We had the good fortune of connecting with Sandy Despres Stevens and we’ve shared our conversation below.
Hi Sandy, what role has risk played in your life or career?
A sense of risk leads my professional life. While the mere idea of it lights me up and opens multiple paths to venture on, I have been always attentive on controlling every one of my steps, therefore risk itself.
Being an endless prepared explorer
As soon as I graduated from a graduate program in management and finance, I knew that each work experience would lead to new opportunities and discoveries. I could not fathom the idea of having one and only one career. I wanted every task to become a stone to help me build new ones. In my case, it meant a 180 degree turn from finance to design when I moved to the United States at age 40.
I constantly need to learn and challenge what I know how to do, to find ways to blend new knowledge with experience, and to adapt myself to unknown environments. Taking the risk of relentlessly being “the new at” has allowed me to bring together skills that otherwise are separated. This has been the reward of getting constant training along the way and changing course from the corporate financial world to the more creative architectural and design sector.
But taking risks, exploring, and discovering do not mean to jump into the unknown, hoping for the best and fearing for the worse—quite the opposite. My cartesian and rational attitudes have shaped a detail-oriented personality. I work hours on to always be prepared for every professional adventure. I have always tried to advance the needs, the challenges, and alternative routes I could roam on to achieve my goals.
I have applied the same principles in my personal life, and along with my family, we have lived in foreign cities and grown in foreign languages to make them our own. Somehow it feels like an endless hike throughout valleys and peaks, and if there is no designed path to walk on, I will try to create one of my own.
What should our readers know about your business?
Three years ago, I entered a partnership with Studio Jean-Philippe Nuel to open and manage a U.S. based office. Studio Jean-Philippe Nuel is recognized around the world as a leading interior design agency specialized in the hospitality sector. An architect, Jean-Philippe Nuel has pioneered boutique hotel design and has become a market reference in the transformation of landmark buildings. For 25 years, he has designed numerous luxury or lifestyle hotel projects for international brands such as Accor, Marriott, Hilton, IHG, Ascott, or independant owners, Le Ponant cruise ships, as well as high-end corporate offices and luxury residential projects.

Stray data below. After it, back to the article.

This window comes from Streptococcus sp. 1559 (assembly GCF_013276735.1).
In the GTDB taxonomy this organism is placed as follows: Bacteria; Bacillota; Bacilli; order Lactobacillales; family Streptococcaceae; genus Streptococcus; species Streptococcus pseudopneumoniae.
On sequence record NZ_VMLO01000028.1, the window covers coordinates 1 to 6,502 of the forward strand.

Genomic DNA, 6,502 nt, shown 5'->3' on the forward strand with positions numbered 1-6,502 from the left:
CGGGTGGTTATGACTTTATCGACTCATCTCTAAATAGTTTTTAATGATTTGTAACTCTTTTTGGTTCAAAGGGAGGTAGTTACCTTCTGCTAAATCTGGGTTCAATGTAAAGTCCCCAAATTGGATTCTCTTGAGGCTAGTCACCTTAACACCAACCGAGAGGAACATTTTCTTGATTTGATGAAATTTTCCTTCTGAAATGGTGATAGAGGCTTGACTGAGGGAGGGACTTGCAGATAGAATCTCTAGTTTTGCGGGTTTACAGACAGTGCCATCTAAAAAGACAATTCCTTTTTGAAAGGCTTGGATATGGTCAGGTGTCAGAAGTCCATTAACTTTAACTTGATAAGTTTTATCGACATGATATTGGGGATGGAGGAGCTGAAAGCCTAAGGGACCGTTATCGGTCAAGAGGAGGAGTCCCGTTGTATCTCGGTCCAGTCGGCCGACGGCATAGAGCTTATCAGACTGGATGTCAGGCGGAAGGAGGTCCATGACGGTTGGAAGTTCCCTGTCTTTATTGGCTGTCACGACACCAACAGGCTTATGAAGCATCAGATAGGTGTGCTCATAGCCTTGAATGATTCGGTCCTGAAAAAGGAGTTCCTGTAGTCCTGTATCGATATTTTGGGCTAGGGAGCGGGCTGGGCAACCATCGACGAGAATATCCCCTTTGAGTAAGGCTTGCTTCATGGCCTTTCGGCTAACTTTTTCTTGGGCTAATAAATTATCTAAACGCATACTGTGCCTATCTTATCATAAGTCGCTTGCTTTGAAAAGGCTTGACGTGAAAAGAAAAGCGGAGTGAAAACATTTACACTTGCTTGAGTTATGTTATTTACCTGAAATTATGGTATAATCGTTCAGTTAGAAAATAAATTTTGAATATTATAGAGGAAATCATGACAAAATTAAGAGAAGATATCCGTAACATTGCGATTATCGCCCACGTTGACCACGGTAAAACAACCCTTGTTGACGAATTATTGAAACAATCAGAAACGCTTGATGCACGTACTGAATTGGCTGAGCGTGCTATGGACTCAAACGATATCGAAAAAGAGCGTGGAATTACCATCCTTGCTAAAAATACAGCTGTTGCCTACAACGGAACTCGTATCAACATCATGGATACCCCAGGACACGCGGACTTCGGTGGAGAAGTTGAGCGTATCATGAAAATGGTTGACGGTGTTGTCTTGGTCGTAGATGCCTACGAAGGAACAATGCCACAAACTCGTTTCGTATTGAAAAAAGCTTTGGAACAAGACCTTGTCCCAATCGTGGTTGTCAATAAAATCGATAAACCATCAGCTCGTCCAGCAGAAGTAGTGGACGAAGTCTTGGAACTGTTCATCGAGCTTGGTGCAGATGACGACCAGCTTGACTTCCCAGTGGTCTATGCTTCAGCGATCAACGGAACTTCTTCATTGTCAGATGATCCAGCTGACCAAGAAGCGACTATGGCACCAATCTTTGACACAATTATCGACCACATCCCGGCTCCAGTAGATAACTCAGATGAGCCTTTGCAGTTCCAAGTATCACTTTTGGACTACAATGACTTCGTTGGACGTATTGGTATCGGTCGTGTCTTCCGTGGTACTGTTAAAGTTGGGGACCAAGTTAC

Together we have aimed at establishing an effective presence in the US market with a capacity to develop and execute locally with the same standards and quality of services that Studio Jean-Philippe Nuel has been known for in Europe.
The concept seemed simple: let’s reproduce in America what had led to our success overseas. However, I soon realized that our challenge went beyond this pious objective and that to succeed in America, we had to create a local identity and to develop trust.
At the time when Jean-Philippe and I ventured into a partnership, I attended a speech by a hotel magnat. Among other topics, he mentioned the mere idea of working with French professionals. “We love to work with them,” he said. “They have very good taste, but can be difficult to deal with.”
As French designers, we carry a reputation to overcome.
My first objective was to show our American clients that there was no such thing as a French attitude to achieve successful projects in America.
I thus decided to instill values of flexibility and around-the-clock fast-paced work. ‘It is possible’ has been the motto. I then focused on hiring Americans with a strong local expertise to bridge our qualitative work between France and the United States and to bring an impeccable process to our clients.
Formatting our Studio to American standards was a global challenge. Facing the Covid reality has been a temporary one, and yet more difficult because there was no precedent.
Within a year of existence, Studio JPN in the US was awarded the 2019 Gold Key Award, but most of the on-going RFP and deals at early stage were halted. I decided to use this no-man’s-land professional time to give back and to help people by giving time to a New York non-for-profit: the Bowery mission. It was my way to stand strong to the studio’s values and, actually, to help myself accept the lockdown reality.
I also took advantage of this time to read and work on sociological trends. This constant knowledge was necessary for Jean-Philippe and I to rainstorm the future of hotels.
I came out of this Covid-slowed time with a lesson: while it is good to capitalize on your expertise, it is smart to check out how the outside world is doing, to think out of the box and constantly reinvent yourself.
Brand & story of the Studio